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Kansas police seize millions in cash and property without convicting anyone of a crime

Jeremy Shellhorn's car in a driveway
Courtesy Erin Hoffman
Jeremy Sellhorn's 1986 El Camino was seized by Kansas police.

Over the course of a three-and-a-half year period, Kansas police have taken more than $25 million in property and cash believed to be part of a crime — even if the victims are never charged. But critics say that civil asset forfeiture is being used unnecessarily and without proper oversight.

Between 2019 and 2022, Kansas police seized an average of $17,000 a day in property and cash. But 79% of those whose property was confiscated were not convicted of a crime.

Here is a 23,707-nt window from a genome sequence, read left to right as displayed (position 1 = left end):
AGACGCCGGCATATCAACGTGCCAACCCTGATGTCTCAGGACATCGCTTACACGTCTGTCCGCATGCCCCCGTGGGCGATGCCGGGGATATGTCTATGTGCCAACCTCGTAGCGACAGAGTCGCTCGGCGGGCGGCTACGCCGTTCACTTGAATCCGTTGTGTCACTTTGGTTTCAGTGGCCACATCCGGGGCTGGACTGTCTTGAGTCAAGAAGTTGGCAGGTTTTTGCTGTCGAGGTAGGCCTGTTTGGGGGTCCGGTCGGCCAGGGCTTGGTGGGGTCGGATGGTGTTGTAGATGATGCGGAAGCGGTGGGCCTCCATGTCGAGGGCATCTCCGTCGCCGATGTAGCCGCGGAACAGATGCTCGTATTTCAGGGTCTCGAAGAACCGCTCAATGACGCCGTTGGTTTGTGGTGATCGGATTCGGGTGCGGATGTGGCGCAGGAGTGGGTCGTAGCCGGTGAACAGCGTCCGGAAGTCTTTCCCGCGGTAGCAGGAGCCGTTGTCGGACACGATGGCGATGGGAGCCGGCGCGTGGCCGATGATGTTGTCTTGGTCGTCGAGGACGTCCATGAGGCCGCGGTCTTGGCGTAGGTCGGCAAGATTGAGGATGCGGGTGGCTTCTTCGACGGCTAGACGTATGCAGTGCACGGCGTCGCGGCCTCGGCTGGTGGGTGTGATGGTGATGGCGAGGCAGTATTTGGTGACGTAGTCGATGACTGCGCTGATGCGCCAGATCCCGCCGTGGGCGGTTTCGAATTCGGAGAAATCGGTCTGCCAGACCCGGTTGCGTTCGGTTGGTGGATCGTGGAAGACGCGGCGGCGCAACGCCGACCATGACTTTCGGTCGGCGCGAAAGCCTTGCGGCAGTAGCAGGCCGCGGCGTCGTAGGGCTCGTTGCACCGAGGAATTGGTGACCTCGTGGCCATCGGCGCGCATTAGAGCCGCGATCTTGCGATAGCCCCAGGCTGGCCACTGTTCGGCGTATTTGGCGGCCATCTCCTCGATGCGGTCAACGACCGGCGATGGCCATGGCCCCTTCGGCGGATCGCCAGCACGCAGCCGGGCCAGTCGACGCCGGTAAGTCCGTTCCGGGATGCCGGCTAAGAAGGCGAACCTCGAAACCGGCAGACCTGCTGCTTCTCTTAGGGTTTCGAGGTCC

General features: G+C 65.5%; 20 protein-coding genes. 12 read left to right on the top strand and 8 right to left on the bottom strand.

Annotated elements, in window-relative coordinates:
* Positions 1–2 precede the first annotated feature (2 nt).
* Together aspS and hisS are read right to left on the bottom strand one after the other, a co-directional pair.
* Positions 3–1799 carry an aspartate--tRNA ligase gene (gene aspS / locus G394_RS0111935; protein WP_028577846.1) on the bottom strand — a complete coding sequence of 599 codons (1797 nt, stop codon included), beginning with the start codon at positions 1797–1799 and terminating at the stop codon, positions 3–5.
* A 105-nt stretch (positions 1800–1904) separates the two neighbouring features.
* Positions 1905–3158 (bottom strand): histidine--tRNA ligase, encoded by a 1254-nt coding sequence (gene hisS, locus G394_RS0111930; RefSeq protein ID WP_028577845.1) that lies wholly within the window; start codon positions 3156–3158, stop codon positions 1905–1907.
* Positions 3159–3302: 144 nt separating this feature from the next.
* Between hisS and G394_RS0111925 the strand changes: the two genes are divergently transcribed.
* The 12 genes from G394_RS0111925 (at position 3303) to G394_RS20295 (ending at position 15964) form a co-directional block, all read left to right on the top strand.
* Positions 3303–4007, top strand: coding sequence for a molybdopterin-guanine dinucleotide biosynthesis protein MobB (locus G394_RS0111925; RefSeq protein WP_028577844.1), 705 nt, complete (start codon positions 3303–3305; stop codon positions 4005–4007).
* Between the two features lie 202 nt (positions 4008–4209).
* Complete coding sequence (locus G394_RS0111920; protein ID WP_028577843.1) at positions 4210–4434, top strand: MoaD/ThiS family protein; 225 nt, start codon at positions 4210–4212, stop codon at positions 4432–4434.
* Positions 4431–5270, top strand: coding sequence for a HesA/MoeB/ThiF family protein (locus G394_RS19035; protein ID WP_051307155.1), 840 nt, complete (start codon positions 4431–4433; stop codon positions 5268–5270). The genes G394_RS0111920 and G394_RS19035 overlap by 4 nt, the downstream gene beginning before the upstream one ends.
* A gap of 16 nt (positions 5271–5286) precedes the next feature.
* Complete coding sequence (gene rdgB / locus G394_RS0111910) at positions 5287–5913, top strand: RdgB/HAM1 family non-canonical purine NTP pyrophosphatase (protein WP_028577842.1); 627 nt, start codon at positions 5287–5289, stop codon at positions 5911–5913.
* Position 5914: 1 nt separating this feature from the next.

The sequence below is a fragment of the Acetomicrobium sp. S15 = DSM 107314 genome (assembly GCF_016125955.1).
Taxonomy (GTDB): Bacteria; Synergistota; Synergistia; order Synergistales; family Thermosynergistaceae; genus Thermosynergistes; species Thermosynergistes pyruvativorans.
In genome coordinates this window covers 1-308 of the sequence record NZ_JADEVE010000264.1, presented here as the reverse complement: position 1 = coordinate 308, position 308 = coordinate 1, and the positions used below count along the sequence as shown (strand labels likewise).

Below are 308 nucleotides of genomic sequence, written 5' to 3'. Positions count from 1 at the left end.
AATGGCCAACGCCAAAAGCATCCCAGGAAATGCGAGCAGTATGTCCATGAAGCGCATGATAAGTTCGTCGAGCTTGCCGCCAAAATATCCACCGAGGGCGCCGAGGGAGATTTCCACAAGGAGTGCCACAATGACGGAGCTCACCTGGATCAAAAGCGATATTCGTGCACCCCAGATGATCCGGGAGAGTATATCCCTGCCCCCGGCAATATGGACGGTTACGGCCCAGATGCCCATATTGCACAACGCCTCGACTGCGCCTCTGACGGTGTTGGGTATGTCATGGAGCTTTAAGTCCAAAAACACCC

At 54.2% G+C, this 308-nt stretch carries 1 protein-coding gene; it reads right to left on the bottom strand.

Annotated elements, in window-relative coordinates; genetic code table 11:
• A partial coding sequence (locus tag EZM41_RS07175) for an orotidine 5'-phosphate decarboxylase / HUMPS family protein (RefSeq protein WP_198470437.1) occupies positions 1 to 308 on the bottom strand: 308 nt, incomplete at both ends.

Civil asset forfeiture is a tool to disrupt criminal activity, but once the property is seized, the onus is then put on citizens to get their property back and prove that there’s no reason to keep it.

Kansas News Service reporter Blaise Mesa told KCUR's Up To Date about the process and of victims who are still trying to recover property years it was taken by police.

  • Blaise Mesa, Kansas News Service reporter

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